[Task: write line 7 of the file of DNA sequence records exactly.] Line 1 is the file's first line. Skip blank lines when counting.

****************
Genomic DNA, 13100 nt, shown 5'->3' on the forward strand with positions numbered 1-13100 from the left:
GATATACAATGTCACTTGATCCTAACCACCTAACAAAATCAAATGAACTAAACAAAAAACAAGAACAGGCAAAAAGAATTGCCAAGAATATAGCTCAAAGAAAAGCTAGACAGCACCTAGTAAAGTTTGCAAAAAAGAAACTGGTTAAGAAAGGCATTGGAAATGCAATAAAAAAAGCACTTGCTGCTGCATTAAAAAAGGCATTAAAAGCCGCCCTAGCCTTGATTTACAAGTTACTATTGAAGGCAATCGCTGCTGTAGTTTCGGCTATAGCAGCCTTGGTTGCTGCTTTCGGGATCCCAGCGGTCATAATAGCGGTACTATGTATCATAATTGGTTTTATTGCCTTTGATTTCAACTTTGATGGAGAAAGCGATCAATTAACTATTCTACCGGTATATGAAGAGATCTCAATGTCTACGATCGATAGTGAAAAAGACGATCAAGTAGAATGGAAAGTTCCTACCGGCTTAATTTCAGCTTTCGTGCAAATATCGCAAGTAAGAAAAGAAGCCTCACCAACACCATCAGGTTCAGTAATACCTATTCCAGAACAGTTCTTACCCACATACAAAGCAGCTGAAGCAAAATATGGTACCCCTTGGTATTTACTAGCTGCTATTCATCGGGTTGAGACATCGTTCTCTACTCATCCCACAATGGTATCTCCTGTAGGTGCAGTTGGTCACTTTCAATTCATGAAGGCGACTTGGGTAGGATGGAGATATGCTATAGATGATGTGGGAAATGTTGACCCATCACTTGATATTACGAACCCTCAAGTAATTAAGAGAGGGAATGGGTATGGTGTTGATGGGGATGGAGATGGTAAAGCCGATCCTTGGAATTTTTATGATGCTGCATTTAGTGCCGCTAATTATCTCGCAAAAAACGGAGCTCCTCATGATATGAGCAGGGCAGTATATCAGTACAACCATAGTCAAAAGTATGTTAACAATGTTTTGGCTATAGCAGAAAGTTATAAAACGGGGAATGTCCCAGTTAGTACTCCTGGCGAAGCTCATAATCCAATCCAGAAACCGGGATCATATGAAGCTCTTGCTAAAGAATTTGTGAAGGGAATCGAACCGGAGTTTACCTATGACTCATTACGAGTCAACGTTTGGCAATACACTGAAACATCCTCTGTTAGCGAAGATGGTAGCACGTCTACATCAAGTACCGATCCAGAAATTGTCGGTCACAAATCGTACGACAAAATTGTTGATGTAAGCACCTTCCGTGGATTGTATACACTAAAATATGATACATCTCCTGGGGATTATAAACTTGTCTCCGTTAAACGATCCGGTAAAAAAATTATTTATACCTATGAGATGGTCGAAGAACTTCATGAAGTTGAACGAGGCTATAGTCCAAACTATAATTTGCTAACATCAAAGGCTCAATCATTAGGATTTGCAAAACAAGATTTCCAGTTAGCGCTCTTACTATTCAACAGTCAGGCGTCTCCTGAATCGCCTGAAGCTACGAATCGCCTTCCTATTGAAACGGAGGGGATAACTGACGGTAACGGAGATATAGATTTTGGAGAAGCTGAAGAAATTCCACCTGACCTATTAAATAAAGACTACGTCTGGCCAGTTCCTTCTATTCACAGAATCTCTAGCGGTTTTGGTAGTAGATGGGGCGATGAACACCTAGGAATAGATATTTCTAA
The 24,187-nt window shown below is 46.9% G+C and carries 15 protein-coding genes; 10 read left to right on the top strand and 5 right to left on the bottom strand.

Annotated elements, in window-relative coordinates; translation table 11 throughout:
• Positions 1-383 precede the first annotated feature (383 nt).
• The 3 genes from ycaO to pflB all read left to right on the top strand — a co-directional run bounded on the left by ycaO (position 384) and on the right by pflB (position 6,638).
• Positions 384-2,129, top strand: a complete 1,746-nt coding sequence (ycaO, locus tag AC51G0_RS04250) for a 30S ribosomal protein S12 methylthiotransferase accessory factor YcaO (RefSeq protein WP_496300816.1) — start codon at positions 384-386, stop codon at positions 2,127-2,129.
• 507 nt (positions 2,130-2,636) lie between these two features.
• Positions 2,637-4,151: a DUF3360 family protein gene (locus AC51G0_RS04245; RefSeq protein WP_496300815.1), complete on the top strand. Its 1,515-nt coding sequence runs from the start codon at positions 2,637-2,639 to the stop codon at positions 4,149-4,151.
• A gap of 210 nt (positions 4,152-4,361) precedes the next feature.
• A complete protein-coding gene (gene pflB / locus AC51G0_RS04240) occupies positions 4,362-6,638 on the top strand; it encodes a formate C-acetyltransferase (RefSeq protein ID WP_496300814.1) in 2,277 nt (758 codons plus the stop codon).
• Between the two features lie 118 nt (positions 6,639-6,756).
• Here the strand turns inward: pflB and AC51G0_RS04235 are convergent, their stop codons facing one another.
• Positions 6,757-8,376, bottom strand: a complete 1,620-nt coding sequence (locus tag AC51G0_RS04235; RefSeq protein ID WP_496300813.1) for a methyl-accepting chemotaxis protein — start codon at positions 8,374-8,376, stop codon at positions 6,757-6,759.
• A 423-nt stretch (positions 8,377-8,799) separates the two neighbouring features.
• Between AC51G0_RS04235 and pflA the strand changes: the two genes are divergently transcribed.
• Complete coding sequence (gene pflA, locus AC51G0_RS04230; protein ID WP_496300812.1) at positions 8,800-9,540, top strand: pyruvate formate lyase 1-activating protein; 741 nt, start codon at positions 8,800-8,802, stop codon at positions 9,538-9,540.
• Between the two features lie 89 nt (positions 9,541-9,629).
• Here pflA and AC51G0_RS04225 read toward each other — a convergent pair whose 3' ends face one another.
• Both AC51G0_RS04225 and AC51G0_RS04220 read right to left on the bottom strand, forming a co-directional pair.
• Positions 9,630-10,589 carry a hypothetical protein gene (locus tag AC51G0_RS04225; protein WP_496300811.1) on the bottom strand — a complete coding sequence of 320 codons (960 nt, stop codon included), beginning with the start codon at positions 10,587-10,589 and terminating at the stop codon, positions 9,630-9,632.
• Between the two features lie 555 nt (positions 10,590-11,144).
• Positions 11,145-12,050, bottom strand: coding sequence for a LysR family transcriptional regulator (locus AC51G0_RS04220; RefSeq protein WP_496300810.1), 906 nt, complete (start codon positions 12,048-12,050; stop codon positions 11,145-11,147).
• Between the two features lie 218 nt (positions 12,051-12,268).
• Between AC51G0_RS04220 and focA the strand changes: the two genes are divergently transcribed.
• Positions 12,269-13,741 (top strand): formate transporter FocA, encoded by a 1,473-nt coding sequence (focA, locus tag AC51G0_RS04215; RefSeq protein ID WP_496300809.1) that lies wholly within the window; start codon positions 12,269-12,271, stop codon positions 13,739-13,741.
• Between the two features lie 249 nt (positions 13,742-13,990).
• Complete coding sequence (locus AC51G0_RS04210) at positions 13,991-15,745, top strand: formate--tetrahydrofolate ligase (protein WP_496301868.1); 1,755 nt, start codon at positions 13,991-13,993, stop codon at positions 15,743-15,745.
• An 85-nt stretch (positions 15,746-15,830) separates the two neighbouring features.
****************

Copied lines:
• Positions 384-2,129, top strand: a complete 1,746-nt coding sequence (ycaO, locus tag AC51G0_RS04250) for a 30S ribosomal protein S12 methylthiotransferase accessory factor YcaO (RefSeq protein WP_496300816.1) — start codon at positions 384-386, stop codon at positions 2,127-2,129.